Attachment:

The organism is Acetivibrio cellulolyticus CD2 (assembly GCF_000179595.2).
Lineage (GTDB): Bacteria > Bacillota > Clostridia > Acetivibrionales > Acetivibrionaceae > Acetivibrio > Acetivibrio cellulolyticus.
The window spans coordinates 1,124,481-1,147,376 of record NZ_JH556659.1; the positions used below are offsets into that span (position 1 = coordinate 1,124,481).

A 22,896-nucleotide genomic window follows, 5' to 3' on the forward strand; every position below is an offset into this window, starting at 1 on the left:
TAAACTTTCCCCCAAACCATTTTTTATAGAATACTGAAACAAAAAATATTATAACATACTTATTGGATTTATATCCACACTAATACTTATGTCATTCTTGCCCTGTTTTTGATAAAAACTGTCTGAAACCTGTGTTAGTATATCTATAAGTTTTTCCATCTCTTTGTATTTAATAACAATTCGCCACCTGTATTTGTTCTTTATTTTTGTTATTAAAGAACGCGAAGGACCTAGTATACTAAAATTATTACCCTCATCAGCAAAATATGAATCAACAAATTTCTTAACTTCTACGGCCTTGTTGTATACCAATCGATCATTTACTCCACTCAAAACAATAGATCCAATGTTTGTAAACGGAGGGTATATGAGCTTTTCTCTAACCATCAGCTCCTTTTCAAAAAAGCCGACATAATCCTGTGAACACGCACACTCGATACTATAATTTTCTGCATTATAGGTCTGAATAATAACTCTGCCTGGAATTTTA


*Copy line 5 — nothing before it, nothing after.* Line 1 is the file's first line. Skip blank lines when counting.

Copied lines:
TAAACTTTCCCCCAAACCATTTTTTATAGAATACTGAAACAAAAAATATTATAACATACTTATTGGATTTATATCCACACTAATACTTATGTCATTCTTGCCCTGTTTTTGATAAAAACTGTCTGAAACCTGTGTTAGTATATCTATAAGTTTTTCCATCTCTTTGTATTTAATAACAATTCGCCACCTGTATTTGTTCTTTATTTTTGTTATTAAAGAACGCGAAGGACCTAGTATACTAAAATTATTACCCTCATCAGCAAAATATGAATCAACAAATTTCTTAACTTCTACGGCCTTGTTGTATACCAATCGATCATTTACTCCACTCAAAACAATAGATCCAATGTTTGTAAACGGAGGGTATATGAGCTTTTCTCTAACCATCAGCTCCTTTTCAAAAAAGCCGACATAATCCTGTGAACACGCACACTCGATACTATAATTTTCTGCATTATAGGTCTGAATAATAACTCTGCCTGGAATTTTA